Enforceability of Non-Compete Agreements in Virginia | Ryan C. Young | Richmond, Virginia Attorney

Non-compete Agreements in Virginia

The enforceability of a non-compete agreement in Virginia depends greatly on the specific terms of the agreement.  Many times, clients will come to me and ask for a clear determination of whether a non-compete agreement will be upheld. The problem is that there is no clear rule and the Virginia courts will look to many factors when determining whether to enforce a non-compete agreement.

Virginia courts favor competition.

For starters, Virginia courts tend to favor fair competition. After all, competition is good for our economy and consumers. In accordance with this democratic value, a non-compete agreement must be reasonable. The scope of the non-compete should narrowly protect the legitimate business interests of the company without infringing on the employee’s ability to earn a living. After all, it is not in the public interest to have high unemployment.

Does the business have a legitimate business interest?

First, let’s review possible elements of a non-compete agreement. The agreement is designed to protect the legitimate business interests of the company to keep the marketplace fair and balanced. However, each industry has unique interests; so, the company must tailor the agreement to its specific needs. The court will also consider whether it is truly a legitimate business interest. Simply harassing former employees or attempting to block all competition are not legitimate business interests. The interest must not be contrary to public policy.

Three categories of restrictions in employment agreements.

Generally, there are three categories of restrictions: confidentiality (proprietary company information), non-solicitation (customers and employees), and traditional competitor employment.  An agreement may include any or all of these restrictions, but not every business needs to include each element listed above.  For example, a restaurant may require a cook to sign a confidentiality and/or non-solicitation non-compete agreement to protect a special sauce and prevent the employee from absconding with the recipe and fellow employees to start their own venture based on the proprietary blend of ingredients. In the restaurant industry, however, employees often work for multiple establishments at the same time to make ends meet. A restriction on employment with competitors may be viewed by a Virginia court as an unnecessary burden on the employee’s ability to earn a living.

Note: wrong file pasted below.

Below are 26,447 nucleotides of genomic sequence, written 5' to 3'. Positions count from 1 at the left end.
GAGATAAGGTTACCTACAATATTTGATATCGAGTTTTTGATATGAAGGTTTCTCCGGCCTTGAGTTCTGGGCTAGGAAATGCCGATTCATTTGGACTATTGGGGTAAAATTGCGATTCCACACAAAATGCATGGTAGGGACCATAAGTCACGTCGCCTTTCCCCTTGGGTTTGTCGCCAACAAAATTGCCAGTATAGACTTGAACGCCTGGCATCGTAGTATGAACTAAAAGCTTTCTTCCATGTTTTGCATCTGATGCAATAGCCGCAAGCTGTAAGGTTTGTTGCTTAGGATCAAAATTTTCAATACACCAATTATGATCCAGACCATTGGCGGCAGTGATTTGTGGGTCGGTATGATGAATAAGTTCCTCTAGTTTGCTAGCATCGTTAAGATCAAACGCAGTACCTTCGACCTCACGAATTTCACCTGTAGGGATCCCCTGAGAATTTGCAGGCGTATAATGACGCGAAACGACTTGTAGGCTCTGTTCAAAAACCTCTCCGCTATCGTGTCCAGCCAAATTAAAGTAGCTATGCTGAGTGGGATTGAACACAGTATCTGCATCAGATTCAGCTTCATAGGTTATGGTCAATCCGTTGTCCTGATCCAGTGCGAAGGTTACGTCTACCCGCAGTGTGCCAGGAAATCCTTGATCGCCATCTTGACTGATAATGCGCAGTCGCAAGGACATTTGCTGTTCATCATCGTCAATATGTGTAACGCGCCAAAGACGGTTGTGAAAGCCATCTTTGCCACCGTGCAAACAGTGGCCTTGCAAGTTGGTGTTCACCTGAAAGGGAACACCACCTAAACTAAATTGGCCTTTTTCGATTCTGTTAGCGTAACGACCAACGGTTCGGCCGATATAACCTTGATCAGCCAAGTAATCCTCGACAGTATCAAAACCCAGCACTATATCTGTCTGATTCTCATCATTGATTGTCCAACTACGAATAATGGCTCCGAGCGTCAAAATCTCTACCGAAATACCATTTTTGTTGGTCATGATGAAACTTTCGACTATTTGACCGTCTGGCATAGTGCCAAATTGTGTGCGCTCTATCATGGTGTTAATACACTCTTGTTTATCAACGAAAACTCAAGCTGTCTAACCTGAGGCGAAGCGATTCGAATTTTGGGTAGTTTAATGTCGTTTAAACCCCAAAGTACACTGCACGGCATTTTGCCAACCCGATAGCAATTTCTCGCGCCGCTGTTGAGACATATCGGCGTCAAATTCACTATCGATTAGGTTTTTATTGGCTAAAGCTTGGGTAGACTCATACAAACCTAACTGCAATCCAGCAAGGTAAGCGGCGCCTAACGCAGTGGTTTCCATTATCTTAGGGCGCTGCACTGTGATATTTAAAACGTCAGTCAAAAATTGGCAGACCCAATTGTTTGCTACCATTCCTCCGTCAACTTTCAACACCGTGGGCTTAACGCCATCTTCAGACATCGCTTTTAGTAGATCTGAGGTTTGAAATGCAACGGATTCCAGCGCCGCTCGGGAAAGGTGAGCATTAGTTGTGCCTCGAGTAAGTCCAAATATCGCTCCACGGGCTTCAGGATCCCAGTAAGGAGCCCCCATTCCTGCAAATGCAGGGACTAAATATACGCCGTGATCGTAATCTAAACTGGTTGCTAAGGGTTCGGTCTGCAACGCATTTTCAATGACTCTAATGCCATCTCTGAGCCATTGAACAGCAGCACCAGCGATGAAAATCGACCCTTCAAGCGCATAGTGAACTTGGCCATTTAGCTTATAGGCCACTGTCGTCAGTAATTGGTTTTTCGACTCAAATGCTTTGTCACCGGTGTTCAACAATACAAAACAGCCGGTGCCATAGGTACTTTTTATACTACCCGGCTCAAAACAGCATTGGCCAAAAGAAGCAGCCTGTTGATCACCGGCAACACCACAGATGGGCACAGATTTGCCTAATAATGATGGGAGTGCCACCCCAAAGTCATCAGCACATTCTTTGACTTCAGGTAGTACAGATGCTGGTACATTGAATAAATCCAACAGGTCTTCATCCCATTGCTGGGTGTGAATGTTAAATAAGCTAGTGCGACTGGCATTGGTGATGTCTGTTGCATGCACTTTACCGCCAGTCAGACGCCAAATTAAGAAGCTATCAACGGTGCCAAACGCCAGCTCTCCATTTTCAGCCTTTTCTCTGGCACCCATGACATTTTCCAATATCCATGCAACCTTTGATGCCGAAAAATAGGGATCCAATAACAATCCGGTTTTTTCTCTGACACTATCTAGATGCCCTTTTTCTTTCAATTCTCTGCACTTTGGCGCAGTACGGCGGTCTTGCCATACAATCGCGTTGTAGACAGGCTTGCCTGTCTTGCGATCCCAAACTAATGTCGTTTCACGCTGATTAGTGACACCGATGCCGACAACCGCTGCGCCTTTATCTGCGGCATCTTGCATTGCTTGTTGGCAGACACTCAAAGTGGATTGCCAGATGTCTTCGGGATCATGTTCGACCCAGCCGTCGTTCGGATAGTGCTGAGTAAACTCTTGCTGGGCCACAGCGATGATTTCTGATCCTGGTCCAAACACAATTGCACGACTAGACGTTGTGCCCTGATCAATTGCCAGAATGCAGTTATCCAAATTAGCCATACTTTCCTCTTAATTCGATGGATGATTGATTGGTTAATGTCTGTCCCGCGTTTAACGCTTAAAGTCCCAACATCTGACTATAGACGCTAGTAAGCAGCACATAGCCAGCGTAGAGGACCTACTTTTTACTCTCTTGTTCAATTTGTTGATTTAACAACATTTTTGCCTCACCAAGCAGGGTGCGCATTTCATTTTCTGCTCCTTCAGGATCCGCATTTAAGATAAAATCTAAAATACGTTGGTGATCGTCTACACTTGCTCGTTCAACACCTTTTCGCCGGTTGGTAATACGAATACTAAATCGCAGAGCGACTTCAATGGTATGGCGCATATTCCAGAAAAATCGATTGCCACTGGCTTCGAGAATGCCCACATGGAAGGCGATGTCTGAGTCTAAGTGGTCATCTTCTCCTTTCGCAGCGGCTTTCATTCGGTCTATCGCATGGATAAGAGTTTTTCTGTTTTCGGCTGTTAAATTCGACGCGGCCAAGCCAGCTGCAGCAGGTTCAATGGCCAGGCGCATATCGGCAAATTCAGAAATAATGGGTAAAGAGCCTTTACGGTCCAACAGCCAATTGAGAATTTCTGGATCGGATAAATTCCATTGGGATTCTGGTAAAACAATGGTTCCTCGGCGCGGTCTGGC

Is the non-compete agreement limited in scope?

Usually, there are two restrictions applied to the above-mentioned elements: time and territory. In Virginia, courts do not like to leave restrictions open-ended.  So an agreement requiring a commitment for the rest of an individual’s life would almost certainly not be enforceable, but committing to a period of 6 months to 2 years has been found to be reasonable. Likewise, territory must be clearly defined.  It is unreasonable to expect an individual to uproot his/her life completely to move entirely out of the restricted area to find work. Again, the court takes industry specific requirements into account.  For example: it may be reasonable to expect an international sales person to restrict his/her activities from a specific region, but it would not be reasonable to say that he/she cannot sell anywhere in the world. In addition, the court will want to consider whether the non-compete agreement is merely an attempt to form a regional monopoly by forcing all competition out of that specific area of Virginia. If so, it will be closely scrutinized by the court.

Non-compete agreements must be clearly written and defined to be enforceable in Virginia.

The probable enforceability of restrictions in a non-compete agreement in Virginia, is directly related to the care and consideration given to composing the agreement. These types of agreements will be scrutinized and any ambiguity will work against enforceability. If you are a business preparing to write a non-compete agreement, it is in your best interest to consult an experienced attorney to help you protect your interests with an enforceable contract. Or, perhaps you have a written agreement that you believe your former employee has violated. Likewise, it is also important, if you are an employee, to contact an attorney before signing an agreement that restricts your right to earn a living.  Please call our office if you need advice before signing or proceeding in a dispute related to a non-compete agreement.

Non-Compete Agreement | Ryan C. Young | Richmond, Virginia Contract Attorney

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